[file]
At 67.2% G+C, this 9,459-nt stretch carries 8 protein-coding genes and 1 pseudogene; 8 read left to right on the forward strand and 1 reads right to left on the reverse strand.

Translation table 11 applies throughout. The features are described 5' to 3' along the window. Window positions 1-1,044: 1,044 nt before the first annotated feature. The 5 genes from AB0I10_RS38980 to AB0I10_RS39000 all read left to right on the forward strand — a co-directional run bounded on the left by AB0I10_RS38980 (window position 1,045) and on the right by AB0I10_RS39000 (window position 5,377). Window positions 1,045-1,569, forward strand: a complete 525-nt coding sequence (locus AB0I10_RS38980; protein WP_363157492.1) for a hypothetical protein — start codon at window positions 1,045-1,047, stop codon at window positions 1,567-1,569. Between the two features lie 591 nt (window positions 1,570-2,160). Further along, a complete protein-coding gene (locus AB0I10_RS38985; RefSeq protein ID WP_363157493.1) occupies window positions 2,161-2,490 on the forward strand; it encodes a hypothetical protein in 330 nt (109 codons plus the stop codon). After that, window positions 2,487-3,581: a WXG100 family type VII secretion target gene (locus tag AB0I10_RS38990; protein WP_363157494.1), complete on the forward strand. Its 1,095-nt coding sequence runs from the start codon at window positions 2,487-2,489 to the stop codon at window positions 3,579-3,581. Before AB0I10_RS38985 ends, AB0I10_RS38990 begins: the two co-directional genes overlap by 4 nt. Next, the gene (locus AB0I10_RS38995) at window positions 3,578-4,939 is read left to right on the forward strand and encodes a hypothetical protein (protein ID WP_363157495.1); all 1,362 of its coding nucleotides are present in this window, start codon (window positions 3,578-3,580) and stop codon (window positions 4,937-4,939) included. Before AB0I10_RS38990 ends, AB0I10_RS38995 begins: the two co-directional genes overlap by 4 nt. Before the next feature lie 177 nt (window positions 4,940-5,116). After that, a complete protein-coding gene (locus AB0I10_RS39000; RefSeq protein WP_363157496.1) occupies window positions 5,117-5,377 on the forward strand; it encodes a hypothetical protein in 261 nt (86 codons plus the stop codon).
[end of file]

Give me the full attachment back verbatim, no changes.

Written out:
At 67.2% G+C, this 9,459-nt stretch carries 8 protein-coding genes and 1 pseudogene; 8 read left to right on the forward strand and 1 reads right to left on the reverse strand.

Translation table 11 applies throughout. The features are described 5' to 3' along the window. Window positions 1-1,044: 1,044 nt before the first annotated feature. The 5 genes from AB0I10_RS38980 to AB0I10_RS39000 all read left to right on the forward strand — a co-directional run bounded on the left by AB0I10_RS38980 (window position 1,045) and on the right by AB0I10_RS39000 (window position 5,377). Window positions 1,045-1,569, forward strand: a complete 525-nt coding sequence (locus AB0I10_RS38980; protein WP_363157492.1) for a hypothetical protein — start codon at window positions 1,045-1,047, stop codon at window positions 1,567-1,569. Between the two features lie 591 nt (window positions 1,570-2,160). Further along, a complete protein-coding gene (locus AB0I10_RS38985; RefSeq protein ID WP_363157493.1) occupies window positions 2,161-2,490 on the forward strand; it encodes a hypothetical protein in 330 nt (109 codons plus the stop codon). After that, window positions 2,487-3,581: a WXG100 family type VII secretion target gene (locus tag AB0I10_RS38990; protein WP_363157494.1), complete on the forward strand. Its 1,095-nt coding sequence runs from the start codon at window positions 2,487-2,489 to the stop codon at window positions 3,579-3,581. Before AB0I10_RS38985 ends, AB0I10_RS38990 begins: the two co-directional genes overlap by 4 nt. Next, the gene (locus AB0I10_RS38995) at window positions 3,578-4,939 is read left to right on the forward strand and encodes a hypothetical protein (protein ID WP_363157495.1); all 1,362 of its coding nucleotides are present in this window, start codon (window positions 3,578-3,580) and stop codon (window positions 4,937-4,939) included. Before AB0I10_RS38990 ends, AB0I10_RS38995 begins: the two co-directional genes overlap by 4 nt. Before the next feature lie 177 nt (window positions 4,940-5,116). After that, a complete protein-coding gene (locus AB0I10_RS39000; RefSeq protein WP_363157496.1) occupies window positions 5,117-5,377 on the forward strand; it encodes a hypothetical protein in 261 nt (86 codons plus the stop codon).